Williamson's task, therefore, is to inform artists how royalties are calculated before the money hits their labels and publishers (where the real jiggery-pokery can occur), and to convince the artist community that rather than pushing for an increase in the 70% share of revenue that already goes to the music industry, they should be helping Spotify et al grow the streaming market, so the music community gets 70% of a much bigger pot.

A few high profile critics aside, Williamson's team has been pretty successful in placating the European artist community (even if more work is arguably needed with the non-performing songwriters). In the US, that team enters a much longer running debate where most artist-anger has traditionally been directed at Pandora, but where Spotify will come under increased pressure as it moves towards the IPO which will make millions for its founders, early investors and the major labels.

Spotify has an advantage over Pandora, in that the labels are generally on its side, whereas its already floated US-based rival has critics across the music industry. Though that said, Spotify has some different challenges to tackle too.

First, having the labels on your side doesn't necessarily help with artist relations, and means you can't wheel out the "actually it's the labels who are really ripping you off on streaming royalties" line. And secondly, because Spotify has to licence from the labels direct - whereas Pandora relies in the US on the statutory blanket licence available via SoundExchange - any artists with the right veto clauses in their record contract could stop their music from reaching the streaming platform even where label deals are in place, and some do.

The "let's grow the pot together so your 70% is worth more" argument works to a point. Though there's another message for artists too, which is trickier to deliver. Because while Spotify needs Wall Street to think on-demand streaming "is the future of music" to maximise the mega-bucks IPO that will occur in the next couple of years, artists need to be told Spotify "is part of the future of music", and that direct-to-fan and other digital opportunities are all significant parts of the future artist business model too.

Glastonbury Head Of Production resigns
The man who has production managed Glastonbury's Pyramid and Other stages for the last eighteen years, Dick Tee, has resigned from his position over "irreconcilable issues". He and his company EnTEEtainment have ceased their association with the festival with immediate effect.

Speaking to Event Industry News, Tee said: "I am extremely sad and disappointed that my concerns regarding the way certain elements of the festival are now being structured and managed are not being adequately considered and dealt with, and as such I have found myself in an untenable position regarding my continuing role".

For Tee, the issues apparently began after Festival Republic ended its relationship with Glastonbury two years ago, resulting in a number of management restructures, led by APL Events' Paul Ludford who became the festival's Operations Director. Tee himself became the event's Head Of Production in 2013.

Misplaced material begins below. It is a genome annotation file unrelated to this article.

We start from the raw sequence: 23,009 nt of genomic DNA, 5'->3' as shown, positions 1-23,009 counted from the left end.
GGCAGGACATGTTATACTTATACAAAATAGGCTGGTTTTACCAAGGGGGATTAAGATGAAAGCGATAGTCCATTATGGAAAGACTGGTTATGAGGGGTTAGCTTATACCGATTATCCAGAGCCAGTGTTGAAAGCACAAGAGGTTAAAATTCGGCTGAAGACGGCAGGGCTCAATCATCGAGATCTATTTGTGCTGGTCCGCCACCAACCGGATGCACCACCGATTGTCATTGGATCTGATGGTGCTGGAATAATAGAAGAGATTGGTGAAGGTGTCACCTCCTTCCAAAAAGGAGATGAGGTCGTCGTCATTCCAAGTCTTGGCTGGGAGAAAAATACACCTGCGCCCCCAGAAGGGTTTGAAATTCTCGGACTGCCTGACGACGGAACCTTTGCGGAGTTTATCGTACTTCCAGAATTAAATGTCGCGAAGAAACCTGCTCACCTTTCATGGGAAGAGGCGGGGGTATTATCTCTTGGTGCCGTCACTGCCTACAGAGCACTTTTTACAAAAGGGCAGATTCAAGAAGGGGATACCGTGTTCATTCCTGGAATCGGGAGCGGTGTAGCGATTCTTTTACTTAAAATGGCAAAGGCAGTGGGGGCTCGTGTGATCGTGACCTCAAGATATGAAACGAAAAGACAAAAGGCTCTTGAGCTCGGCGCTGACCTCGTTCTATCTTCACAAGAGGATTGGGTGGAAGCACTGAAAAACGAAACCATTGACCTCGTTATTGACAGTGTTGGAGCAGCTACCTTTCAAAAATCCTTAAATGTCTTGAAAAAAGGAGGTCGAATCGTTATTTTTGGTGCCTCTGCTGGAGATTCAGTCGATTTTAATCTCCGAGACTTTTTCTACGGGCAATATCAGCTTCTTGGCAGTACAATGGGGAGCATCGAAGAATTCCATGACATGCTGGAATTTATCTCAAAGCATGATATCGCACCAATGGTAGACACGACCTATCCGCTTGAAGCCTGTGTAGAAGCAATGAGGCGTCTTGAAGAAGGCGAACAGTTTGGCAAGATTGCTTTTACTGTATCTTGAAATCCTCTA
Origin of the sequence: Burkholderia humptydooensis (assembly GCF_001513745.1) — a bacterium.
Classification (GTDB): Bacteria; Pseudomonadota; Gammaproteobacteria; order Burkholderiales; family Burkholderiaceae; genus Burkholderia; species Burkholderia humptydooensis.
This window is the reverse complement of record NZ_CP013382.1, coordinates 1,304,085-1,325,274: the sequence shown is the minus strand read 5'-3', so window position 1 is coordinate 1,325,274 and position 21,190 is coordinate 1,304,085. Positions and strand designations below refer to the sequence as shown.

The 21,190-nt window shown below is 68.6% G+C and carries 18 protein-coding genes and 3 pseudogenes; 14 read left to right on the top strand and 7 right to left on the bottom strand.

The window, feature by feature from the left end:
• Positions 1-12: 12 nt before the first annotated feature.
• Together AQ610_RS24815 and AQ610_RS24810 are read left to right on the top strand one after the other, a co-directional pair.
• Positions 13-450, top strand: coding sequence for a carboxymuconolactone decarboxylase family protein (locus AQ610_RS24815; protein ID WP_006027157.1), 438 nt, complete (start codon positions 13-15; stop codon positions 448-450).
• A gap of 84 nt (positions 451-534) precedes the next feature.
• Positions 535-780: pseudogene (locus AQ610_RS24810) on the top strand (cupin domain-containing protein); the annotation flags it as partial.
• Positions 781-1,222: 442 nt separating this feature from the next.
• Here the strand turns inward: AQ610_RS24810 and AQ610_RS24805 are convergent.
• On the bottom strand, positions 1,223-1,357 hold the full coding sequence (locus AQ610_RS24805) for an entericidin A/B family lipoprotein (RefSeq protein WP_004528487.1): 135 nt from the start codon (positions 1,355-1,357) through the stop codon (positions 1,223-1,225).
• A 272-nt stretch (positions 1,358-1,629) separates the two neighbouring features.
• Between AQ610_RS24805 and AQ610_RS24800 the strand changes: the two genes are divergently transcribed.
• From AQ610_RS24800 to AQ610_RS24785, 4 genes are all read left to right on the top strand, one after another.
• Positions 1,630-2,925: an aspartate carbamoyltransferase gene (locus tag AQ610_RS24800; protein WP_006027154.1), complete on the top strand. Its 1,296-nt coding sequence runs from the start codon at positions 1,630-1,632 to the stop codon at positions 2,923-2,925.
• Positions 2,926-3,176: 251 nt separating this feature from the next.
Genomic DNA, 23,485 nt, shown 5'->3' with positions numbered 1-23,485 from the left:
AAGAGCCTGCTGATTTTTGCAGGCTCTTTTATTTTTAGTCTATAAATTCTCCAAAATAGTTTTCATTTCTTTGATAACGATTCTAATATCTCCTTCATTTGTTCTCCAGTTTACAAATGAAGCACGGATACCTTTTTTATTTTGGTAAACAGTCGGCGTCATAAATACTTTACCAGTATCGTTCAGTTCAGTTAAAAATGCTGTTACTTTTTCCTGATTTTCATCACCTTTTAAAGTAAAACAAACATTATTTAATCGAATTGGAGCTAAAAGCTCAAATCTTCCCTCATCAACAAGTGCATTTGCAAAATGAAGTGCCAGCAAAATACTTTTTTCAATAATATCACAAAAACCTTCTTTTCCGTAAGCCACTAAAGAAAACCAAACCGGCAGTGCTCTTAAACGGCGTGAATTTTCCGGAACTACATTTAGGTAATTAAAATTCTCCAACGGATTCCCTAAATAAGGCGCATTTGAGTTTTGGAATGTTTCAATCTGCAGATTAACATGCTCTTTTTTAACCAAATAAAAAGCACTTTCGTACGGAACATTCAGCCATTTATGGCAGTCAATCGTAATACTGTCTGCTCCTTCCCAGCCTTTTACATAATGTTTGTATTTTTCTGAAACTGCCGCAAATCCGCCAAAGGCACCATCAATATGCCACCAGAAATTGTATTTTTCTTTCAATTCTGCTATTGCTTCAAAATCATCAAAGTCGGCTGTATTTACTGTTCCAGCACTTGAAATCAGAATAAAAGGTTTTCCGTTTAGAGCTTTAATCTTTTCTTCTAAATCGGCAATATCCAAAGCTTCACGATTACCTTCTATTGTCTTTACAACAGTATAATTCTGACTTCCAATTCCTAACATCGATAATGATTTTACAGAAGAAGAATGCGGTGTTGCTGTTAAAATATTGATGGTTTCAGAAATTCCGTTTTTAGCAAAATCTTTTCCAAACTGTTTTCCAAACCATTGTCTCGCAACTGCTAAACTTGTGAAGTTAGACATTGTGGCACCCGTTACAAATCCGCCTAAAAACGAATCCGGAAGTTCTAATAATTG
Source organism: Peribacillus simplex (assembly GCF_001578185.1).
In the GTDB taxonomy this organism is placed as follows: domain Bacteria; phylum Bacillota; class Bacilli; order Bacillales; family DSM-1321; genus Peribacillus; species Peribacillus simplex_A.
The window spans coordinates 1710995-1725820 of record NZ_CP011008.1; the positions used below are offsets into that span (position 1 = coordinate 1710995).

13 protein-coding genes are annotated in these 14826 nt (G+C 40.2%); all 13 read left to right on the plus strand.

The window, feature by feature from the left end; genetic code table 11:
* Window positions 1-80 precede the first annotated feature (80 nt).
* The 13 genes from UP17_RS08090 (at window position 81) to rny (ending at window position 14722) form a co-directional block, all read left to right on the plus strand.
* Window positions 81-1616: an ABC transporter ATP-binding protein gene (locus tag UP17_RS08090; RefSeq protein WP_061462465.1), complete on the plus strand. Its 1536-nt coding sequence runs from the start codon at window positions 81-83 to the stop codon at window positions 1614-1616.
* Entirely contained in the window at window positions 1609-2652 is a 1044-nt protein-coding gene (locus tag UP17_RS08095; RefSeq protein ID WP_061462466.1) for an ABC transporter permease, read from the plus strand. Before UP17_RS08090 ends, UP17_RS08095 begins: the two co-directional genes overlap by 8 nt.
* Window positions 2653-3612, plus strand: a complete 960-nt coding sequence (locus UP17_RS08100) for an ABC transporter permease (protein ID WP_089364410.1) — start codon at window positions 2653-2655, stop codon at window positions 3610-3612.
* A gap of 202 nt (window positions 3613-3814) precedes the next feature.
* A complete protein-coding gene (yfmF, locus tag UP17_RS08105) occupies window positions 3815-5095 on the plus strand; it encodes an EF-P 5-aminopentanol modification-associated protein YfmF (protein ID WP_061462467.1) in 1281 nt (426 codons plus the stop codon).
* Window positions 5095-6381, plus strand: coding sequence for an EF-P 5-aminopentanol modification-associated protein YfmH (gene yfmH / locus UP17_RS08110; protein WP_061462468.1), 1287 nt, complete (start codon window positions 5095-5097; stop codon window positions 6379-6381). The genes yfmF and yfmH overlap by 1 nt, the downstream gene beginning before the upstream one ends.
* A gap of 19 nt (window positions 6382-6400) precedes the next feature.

Tee continued: "'Whilst I will obviously miss my involvement with Glastonbury Festival which has been a major part of my life for nearly two decades, I am looking forward to focusing on new projects and challenges. As specialists in site and production management, one thing is for certain - we are far from 'hanging up our wellies' more a case of looking forward to 'moving onto pastures new'".

As well as Glastonbury, EnTEEtainment has managed production at a number of other large-scale events, including Radio 1's Big Weekend, Reading Festival, T In The Park, Lovebox, Outlook Festival, the Live UK Summit and Awards, and non-music events such as the Chinese New Year celebrations in Trafalgar Square.

Glastonbury did not respond to a request for comment.

What one thing could Google do to placate the labels?
As Google continues to prep its all-new YouTube audio streaming service and an overhaul of its existing Google Play streaming platform, the web giant's relations with the music industry remaining strained over its perceived inaction in assisting rights owners in the battle with online piracy.

And while Google strongly rejected recent allegations made by News Corp that it is "sometimes contemptuous of intellectual property", for some in the content industries forcing the web firm to do more to stop its search engine from linking users through to copyright infringing content is piracy policy number one.

In the latest CMU Digest Report, Business Editor Chris Cooke reckons that the single biggest thing Google could do to placate the labels is de-list from its search engine all sites - and proxies linking to sites - that have been the subject of web-block injunctions.

He writes: "The single biggest thing Google could do is start automatically delisting any website that a court of law has decreed is liable for widespread copyright infringement, ie those which are web-blocked. When lyrics service Rap Genius broke Google's own SEO rules late last year the web giant did a very good job of exiling the site from its search engine. So why not, the record labels and music publishers ask, the websites that have been confirmed as copyright infringers in court?"

"Because that single measure - delisting web-blocked sites and the proxies linking to them - would revolutionise the web-blocking tactic for battling piracy. Of course, serial file-sharers are always five steps ahead, but that's not who web-blocking initiatives are trying to stop. Anti-piracy campaigns like this are aiming to redirect more casual mainstream web-users towards legit download and streaming platforms".